Sunday, November 27, 2011


Baxter is not very patient. I have had talks with him about this trait of his, but to no avail. When he wants something, he wants it NOW. There is no persuading him to defer his desire for a while, no matter what the reason might be. I’m hungry, so feed me NOW. I’m thirsty, so turn the spigot on NOW. I want into the garage, so open the door NOW. He signals his impatience with an insistent meow that is non-stop and cannot be ignored. It is in your face with a nagging sound that is relentless and annoying. Baxter can’t wait for even a few seconds when he has set his mind on what he wants.

He is like the world selling Christmas to all of us. After Halloween, it is all Christmas — lights, music, decorations and gifts, many, many gifts in all categories and price ranges. The message is: “Don’t wait. They might sell out. You need to have this year’s trend setters in fashion, electronics, toys or a novelty fad. Without it, Christmas will be a major disappointment. After all, you won’t get what you want, and how can you be happy without it?”

Advent is about waiting. This is the “in-between time.” We live in anticipation of what will come, and we don’t try to short circuit the time for its arrival. We learn to appreciate the “in-between” character of this time, so that we can grasp the “in-between” nature of most of life.

We live between birth and death, between yesterday and tomorrow, between past successes and future accomplishments, between past failures and future mistakes. Life is lived between the markers like the boundaries on a playing field or the time clock in a game, and while we might desire a larger field or more time on the clock, we only learn to play the game well if we accept the boundaries and try to play within them. These limits make the game exciting. There has to be a goal line if you want to cross it for a score. There has to be a time limit to know how to play differently as the clock runs down. A marker tells us when we have reached the goal or when time has run out, and then we know whether or not we won.

Advent sets the boundaries for Christmas. The season shrinks as Christmas Day approaches, but it sets a direction as it grows shorter. From the general sense of God’s intervention into history to save Israel, to the specific focus on the announcement of Jesus’ birth, the time winds down to one moment in history when the Word became flesh and dwelt among us. This is the turning point we were all hoping for when the momentum shifts and God’s rule prevails. From now on, the game is played differently. God’s presence and power is in-between the events of our lives, and we learn to look for Him there.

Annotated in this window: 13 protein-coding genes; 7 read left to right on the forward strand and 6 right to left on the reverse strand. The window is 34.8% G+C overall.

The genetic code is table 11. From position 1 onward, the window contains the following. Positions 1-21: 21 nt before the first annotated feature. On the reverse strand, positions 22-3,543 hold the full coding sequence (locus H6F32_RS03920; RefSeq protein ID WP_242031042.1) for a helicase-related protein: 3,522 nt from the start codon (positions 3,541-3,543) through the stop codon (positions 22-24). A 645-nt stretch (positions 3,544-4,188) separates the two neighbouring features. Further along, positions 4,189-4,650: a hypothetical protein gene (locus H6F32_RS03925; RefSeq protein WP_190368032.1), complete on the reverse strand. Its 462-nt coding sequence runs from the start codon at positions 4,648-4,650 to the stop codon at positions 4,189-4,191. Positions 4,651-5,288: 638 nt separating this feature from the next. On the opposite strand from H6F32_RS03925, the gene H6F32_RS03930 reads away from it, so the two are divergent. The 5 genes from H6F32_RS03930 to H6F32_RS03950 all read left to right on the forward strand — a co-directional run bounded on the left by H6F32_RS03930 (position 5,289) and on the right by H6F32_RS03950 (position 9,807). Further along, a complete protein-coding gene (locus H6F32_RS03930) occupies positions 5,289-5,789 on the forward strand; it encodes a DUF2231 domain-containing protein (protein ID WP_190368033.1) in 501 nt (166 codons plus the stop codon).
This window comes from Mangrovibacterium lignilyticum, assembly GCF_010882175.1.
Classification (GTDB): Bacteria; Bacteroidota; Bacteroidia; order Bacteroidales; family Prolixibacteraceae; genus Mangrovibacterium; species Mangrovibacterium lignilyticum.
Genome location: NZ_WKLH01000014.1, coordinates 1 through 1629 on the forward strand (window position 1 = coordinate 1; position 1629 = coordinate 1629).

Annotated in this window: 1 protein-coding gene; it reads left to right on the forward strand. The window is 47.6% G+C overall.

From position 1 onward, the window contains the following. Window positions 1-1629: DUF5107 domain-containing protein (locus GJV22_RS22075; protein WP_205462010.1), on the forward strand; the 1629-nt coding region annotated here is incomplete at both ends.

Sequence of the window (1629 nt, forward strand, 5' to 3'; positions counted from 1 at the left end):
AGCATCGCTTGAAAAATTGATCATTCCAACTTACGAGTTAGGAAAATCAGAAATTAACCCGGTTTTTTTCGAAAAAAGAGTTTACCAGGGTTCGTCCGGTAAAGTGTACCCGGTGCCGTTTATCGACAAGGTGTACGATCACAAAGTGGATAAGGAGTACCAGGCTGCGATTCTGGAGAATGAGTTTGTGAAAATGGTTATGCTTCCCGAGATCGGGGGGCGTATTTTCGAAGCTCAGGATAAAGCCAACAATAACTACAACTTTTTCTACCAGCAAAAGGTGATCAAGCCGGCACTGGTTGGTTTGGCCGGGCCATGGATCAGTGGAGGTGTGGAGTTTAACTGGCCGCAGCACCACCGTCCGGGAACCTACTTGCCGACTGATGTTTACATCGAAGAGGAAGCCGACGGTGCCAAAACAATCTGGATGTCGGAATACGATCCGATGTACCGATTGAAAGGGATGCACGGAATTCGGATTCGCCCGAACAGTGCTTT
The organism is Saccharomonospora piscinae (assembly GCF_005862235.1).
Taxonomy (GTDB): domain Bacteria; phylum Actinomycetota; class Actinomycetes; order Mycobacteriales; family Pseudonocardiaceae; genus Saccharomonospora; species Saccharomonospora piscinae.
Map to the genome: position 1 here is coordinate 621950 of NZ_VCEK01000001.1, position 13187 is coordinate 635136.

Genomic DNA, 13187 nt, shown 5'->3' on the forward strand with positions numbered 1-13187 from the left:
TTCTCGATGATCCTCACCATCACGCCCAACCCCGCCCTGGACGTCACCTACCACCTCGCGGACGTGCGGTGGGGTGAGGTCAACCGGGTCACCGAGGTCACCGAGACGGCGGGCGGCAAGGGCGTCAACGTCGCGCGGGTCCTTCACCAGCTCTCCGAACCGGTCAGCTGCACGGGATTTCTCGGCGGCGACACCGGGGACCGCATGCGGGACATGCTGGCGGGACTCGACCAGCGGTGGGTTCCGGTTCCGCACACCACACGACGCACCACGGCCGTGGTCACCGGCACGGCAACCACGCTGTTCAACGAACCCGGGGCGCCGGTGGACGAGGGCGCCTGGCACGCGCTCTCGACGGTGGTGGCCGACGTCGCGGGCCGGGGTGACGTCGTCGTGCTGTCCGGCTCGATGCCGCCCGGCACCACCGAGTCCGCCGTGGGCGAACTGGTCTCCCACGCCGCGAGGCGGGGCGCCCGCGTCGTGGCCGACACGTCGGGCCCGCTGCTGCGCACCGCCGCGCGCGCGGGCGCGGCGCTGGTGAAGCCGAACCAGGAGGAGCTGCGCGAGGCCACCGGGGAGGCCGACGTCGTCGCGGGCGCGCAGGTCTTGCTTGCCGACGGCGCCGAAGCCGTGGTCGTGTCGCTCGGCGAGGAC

But we will never learn this lesson in salvation history unless we wait to see it unfold in the liturgical drama of our faith. Advent is this waiting period. Don’t let the world take it away from us with its promises of instant gratification of all our latest desires. Wait to know what you really want and to find it in the incarnate God shown in Jesus. This is the only way to foster genuine excitement about Christmas coming, and to know we won at life when the Risen Lord appears in His glory at the end of time.

Sunday, November 20, 2011

"Purrfect" Communion

Like most cats, Baxter purrs. In my opinion, he purrs when he is happy and content. I read somewhere that veterinarians are really not sure why and how cats purr. They seem to do so automatically. It can be clear and loud, or gentle and soft. It is provoked by a scratch behind the ear, a bowl of food or a deep sleep full of pleasant cat dreams. Whatever its source and however it happens, purring is contagious. The smoothing sound calms others. The relaxing rhythmic ripple mesmerizes companions into the same restful state. The effects of purring are shared. If Baxter purrs when I give him a friendly hello scratch on the head on my arrival home, the unsolved problems of the day or the stress of too many demands in too little time seem to dissolve in the feline serenade signaling simple pleasures. Purring is Baxter’s mood music to quiet the soul. It says that despite all the difficulties and struggles, all’s right with the world.